materiality of fonts. It means to work from the fact that they are essentially data files, optimized to 
work between systems. Not only between computer systems, but also language systems, cultural 
contexts and design traditions. 

Soon after OSP was launched, we realised that the extraordinary area of type design is where Free 
Software and design naturally meet. This area of work is what kernel coding is for a Linux developer: 
only a few people actually make fonts but many people use them all the time. 

When you take this software-like aspect as a startingpoint, many ways to collaborate (between 
programmers and typographers; between people speaking different languages) open up, as long as you 
let go of the uptight licensing policies that apply to most commercial fonts. 

## Why should fonts be free software? 
Instead of working with the constraints and affordances of digital files, contemporary typography has 
become an essentially contradictory business model that has very strong stands against “font forging” 
and copyright issues, although it has historically - and now, more than ever - thrived on constant, and 
often uncredited, appropriation of ideas and designs.[^1] 

Strict licensing rules apply to most fonts, and they forbid us to add the characters, accents and glyphs 
we might need. 

The alphabet may belong to all of us, but it's designed embodiment certainly does not. As fonts are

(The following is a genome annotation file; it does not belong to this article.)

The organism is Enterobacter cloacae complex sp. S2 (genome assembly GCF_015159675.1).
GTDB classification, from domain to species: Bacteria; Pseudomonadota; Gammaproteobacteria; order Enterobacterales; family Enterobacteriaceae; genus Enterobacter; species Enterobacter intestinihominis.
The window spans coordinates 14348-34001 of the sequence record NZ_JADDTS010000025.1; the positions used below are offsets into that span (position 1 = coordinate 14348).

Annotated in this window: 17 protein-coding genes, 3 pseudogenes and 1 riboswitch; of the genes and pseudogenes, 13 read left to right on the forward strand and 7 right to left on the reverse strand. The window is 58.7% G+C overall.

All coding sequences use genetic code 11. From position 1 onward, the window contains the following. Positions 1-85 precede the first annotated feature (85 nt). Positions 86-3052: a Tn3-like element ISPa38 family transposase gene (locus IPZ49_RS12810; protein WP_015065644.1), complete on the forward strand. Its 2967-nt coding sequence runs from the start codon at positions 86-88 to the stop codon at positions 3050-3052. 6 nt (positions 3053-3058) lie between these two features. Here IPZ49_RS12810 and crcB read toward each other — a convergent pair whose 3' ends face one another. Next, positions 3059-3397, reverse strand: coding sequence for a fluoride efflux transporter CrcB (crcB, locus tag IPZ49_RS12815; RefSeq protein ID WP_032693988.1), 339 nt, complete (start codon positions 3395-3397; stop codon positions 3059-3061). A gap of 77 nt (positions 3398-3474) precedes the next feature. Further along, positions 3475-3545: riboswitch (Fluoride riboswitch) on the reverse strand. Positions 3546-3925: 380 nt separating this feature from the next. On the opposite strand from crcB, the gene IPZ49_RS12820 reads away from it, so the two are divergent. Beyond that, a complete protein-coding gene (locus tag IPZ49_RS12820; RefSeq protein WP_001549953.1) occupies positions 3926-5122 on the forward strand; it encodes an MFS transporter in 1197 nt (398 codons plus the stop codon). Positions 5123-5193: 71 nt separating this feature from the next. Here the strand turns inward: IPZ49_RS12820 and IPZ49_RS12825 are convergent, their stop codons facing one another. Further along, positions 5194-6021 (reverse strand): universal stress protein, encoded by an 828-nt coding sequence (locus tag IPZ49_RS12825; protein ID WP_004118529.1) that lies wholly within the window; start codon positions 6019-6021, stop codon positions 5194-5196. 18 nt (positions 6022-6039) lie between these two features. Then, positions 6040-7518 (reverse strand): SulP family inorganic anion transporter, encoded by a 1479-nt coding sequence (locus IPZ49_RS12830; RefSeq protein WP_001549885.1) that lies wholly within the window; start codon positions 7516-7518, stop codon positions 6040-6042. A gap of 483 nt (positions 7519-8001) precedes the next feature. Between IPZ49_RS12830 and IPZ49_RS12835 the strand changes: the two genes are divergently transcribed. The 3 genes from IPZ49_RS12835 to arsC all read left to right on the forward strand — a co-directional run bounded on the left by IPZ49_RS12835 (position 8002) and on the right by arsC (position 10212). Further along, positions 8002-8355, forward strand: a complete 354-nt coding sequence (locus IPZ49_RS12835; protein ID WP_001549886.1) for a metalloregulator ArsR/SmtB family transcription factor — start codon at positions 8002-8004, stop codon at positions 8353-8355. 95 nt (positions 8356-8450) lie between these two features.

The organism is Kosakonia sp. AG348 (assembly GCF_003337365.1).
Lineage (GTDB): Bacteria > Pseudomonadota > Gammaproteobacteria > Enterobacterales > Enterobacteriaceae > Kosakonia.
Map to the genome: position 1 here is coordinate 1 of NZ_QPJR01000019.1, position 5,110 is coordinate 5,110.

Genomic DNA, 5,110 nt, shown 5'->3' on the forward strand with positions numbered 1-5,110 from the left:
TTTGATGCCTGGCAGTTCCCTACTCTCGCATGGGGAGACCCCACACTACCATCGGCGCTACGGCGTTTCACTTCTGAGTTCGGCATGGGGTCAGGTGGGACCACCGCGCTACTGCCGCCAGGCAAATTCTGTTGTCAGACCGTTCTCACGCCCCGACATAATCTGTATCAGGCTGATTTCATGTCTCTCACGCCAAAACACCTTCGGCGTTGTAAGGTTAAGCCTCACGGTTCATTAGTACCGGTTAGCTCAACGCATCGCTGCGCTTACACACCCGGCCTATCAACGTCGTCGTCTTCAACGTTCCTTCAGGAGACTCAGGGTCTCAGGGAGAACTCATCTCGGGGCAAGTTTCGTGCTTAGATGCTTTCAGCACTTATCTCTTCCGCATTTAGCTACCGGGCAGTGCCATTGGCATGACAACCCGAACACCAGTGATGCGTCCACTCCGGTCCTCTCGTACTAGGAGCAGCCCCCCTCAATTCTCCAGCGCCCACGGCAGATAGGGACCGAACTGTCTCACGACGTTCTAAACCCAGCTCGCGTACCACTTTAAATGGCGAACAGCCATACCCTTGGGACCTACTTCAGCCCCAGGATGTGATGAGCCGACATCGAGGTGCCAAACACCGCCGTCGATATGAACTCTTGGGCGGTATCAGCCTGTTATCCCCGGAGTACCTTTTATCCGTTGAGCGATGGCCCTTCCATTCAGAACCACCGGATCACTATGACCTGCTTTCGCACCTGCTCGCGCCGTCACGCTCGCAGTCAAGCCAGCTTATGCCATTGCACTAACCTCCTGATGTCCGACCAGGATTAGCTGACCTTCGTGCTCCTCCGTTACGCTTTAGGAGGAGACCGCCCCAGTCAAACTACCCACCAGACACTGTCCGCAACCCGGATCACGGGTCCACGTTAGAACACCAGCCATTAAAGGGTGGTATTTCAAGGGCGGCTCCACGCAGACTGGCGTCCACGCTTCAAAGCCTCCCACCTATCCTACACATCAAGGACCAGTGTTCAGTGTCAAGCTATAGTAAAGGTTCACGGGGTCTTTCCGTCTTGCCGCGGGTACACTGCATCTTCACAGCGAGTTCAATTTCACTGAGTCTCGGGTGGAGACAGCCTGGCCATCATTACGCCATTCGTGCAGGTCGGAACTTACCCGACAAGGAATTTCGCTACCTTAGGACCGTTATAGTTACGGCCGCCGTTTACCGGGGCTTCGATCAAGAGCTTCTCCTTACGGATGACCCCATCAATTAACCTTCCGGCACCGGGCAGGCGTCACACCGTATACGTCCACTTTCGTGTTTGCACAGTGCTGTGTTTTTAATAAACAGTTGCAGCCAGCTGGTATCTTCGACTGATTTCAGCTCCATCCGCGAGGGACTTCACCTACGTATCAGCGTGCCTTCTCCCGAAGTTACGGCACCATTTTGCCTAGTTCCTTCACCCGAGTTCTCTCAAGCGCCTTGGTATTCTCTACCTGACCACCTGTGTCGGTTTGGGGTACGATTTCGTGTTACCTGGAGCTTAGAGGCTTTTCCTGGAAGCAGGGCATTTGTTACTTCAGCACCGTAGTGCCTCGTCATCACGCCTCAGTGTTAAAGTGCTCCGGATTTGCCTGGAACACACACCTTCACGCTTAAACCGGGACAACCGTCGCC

such excellent expressions of bits, we would like to re-think use, distribution and production in the light 
of alternative approaches to knowledge production as proposed by the Free Software and Copy-Left movement. 

  - Typography is inherently generative. It's own use of the term 'Font Family' to begin with, each typeface is a variation on a theme. 
  - The proprietary model is impossible to enforce: the distribution of fonts asks for another legal position, and another economic model. 
  - Collaboration might enhance quality – a typeface is a complicated piece of software and it's quality would go up once many eyes look at ti and help fix bugs. 
  - A decentralized model of work necessary to develop large families fit for different contexts. Those are expensive to develop; in a proprietary context minority languages are often treated as extensions of a main, dominant set 

## What about multilingual typography? 

Anyone not speaking English, knows that computer-users really need larger character sets that allow 
for communication between let’s say Greek, Russian, Slovak and French. On our trip to Wroclaw, we 
met many Polish users that were angry about how little Polish characters were implemented in most 

  > as this sad story about the missing letter illustrates: 
  > The life of 20-year-old Emine, and her 24-year-old husband Ramazan Çalçoban was pretty 
  > much the normal life of any couple in a separation process. After deciding to split up, the two 
  > kept having bitter arguments over the cellphone, sending text messages to each other until one 
  > day Ramazan wrote "you change the topic every time you run out of arguments." That day, the